Student retention

2 Jan

So colleagues, what are your secrets for retaining students and encouraging regular attendance? With informal, community ESOL it can be tricky to keep students attending. For a variety of reasons – classes are open and free, there is continuous enrolment, lack of end of course exams (in some cases), students find work during our courses – some of our classes either struggle for consistent numbers or have a high turnover. If you have any ideas or experience to share please post here!

Ideas to kick-off:

Charge a £10 deposit to commit students to the course
Ask students to text or call when they can’t make it
Call students if they have not attended to ask why and if they’ll be coming next week
Don’t try to cater to all levels – go with the majority and then send the outlying students elsewhere
Set homework that relates to activities for the following week
Include students in course planning
Enlist the help of one of the teachers or parents at the school to encourage people to attend

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2 Responses to “Student retention”

  1. englishforaction January 2, 2014 at 6:00 pm #

    Ideas sound great thanks! I think the idea about getting teachers at the school more involved in reminding parents could be a really positive one as they will probably see the parents more often than EFA teachers do.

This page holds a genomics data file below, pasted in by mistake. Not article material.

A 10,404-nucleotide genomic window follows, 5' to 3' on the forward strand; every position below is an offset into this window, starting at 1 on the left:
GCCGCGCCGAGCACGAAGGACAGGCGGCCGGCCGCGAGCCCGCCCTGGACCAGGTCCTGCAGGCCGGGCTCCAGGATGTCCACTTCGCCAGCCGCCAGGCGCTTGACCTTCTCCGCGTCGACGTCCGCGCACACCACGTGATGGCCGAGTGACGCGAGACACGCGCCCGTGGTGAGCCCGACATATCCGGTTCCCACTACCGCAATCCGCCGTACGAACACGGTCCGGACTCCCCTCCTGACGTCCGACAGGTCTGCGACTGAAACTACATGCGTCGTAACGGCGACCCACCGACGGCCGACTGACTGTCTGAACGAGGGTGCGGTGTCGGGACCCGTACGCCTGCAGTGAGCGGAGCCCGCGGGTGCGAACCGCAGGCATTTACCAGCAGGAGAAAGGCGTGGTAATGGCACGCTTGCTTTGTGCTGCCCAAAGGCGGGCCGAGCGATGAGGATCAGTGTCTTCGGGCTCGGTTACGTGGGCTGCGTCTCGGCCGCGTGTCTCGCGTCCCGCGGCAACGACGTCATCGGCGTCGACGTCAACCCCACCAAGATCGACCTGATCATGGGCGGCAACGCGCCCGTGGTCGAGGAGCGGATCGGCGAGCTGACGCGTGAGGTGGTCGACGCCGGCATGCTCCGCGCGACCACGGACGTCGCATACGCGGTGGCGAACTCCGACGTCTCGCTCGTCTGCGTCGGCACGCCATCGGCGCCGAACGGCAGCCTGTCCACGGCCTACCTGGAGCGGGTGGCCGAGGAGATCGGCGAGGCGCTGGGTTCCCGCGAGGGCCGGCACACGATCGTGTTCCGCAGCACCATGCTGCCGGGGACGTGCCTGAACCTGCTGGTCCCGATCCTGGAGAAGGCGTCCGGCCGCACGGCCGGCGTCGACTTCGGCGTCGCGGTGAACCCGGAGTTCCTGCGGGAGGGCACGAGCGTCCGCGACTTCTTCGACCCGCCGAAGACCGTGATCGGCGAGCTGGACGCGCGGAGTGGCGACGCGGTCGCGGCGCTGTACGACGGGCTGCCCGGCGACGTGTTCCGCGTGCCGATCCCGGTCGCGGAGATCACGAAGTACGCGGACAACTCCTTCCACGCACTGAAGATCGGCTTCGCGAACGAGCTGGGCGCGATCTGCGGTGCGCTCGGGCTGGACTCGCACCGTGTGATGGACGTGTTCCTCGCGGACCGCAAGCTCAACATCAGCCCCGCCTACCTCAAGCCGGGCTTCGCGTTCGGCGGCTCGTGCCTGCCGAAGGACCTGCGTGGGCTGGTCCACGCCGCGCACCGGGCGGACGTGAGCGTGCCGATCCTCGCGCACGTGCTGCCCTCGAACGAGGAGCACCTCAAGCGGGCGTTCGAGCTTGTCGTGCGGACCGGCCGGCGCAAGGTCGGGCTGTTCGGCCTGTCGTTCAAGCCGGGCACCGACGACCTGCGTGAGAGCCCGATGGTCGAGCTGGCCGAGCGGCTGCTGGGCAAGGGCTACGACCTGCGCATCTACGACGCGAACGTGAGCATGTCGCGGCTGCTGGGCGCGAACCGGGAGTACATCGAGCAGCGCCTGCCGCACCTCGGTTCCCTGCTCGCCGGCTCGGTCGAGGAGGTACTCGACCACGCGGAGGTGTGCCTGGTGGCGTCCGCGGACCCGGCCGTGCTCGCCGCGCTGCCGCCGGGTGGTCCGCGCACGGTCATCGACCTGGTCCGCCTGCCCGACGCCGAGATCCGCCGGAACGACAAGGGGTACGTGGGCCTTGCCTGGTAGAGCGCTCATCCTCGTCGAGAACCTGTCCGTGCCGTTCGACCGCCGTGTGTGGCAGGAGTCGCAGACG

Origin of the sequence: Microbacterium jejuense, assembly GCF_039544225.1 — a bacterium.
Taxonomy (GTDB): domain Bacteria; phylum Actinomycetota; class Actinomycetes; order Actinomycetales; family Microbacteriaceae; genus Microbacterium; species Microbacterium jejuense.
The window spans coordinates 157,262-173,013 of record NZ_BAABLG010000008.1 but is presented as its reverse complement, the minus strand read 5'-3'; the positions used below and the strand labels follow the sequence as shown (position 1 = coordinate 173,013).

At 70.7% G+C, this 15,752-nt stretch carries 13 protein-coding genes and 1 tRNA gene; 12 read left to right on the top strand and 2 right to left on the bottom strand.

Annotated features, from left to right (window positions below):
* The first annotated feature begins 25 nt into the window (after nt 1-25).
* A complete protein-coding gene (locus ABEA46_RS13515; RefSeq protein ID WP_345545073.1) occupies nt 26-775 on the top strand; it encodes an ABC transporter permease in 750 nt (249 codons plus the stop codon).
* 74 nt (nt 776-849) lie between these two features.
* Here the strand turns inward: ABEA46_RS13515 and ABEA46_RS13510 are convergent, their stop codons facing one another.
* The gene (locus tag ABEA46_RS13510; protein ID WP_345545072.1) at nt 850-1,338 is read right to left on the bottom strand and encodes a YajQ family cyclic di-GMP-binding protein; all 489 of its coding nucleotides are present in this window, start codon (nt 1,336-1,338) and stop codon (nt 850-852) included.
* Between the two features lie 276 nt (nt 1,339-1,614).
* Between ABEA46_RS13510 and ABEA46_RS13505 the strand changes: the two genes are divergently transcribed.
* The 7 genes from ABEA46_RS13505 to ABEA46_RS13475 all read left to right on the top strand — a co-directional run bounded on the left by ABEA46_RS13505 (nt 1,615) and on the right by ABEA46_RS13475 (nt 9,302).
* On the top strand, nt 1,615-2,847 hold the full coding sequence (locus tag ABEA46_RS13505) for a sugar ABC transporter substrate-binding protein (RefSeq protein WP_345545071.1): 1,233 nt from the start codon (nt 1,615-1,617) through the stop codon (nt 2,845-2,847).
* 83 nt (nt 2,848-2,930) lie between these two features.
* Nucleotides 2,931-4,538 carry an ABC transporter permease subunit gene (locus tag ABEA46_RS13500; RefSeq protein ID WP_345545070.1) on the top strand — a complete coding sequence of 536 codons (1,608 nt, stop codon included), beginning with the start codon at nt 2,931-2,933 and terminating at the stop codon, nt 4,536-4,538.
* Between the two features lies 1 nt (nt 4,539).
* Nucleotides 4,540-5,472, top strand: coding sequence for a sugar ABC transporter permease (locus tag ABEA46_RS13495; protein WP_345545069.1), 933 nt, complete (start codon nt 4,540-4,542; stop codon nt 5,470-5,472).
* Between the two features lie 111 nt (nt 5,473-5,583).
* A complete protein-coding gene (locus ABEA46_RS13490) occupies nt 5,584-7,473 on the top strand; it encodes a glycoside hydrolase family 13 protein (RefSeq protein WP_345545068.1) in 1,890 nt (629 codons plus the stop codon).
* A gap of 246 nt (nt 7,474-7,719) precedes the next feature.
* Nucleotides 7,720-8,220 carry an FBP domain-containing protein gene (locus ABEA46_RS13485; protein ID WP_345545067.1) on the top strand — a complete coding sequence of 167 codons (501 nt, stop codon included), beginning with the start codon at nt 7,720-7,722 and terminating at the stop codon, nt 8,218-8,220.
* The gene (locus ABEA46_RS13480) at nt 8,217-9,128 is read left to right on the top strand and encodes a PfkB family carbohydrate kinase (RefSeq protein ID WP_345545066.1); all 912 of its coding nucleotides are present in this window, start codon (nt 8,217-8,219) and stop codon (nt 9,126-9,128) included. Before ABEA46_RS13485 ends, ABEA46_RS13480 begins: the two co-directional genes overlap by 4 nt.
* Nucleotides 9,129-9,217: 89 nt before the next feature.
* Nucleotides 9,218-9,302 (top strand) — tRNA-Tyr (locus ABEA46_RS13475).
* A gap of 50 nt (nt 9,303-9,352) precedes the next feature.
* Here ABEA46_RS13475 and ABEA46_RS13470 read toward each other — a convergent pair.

Recently I’ve been asking students who have missed a few weeks of classes (when I see them around school or via text) whether they are coming to class today or if not then the next week. I think it makes both teacher and student feel less awkward and creates the feeling that the student is welcome back to the class at any time. Something I find difficult is asking students why they haven’t been attending but this term I’m going to make an effort to find out as I think it will be really useful. The only thing is asking without sounding like I’m prying, any suggestions?

    In my experience setting homework hasn’t necessarily meant that students come the next week, it can also feel quite alienating for students who weren’t there when the homework was set to follow the class and can actually make them feel like they’ve missed too much to return the next week.

    Quite a good way to boost numbers is to ask each student to invite a friend to the class. If you ask a group of 10 you’ll probably recruit a few new students and it’s a nice way for students to have more control in shaping their ESOL community.

  2. englishforaction January 3, 2014 at 11:10 am #

    Asking students why they haven’t been attending is really important. As well as reinforcing that the class is important and serious it can unearth problems that the student may wish to discuss or need support with. Or, it can be an opportunity to get feedback about the class.

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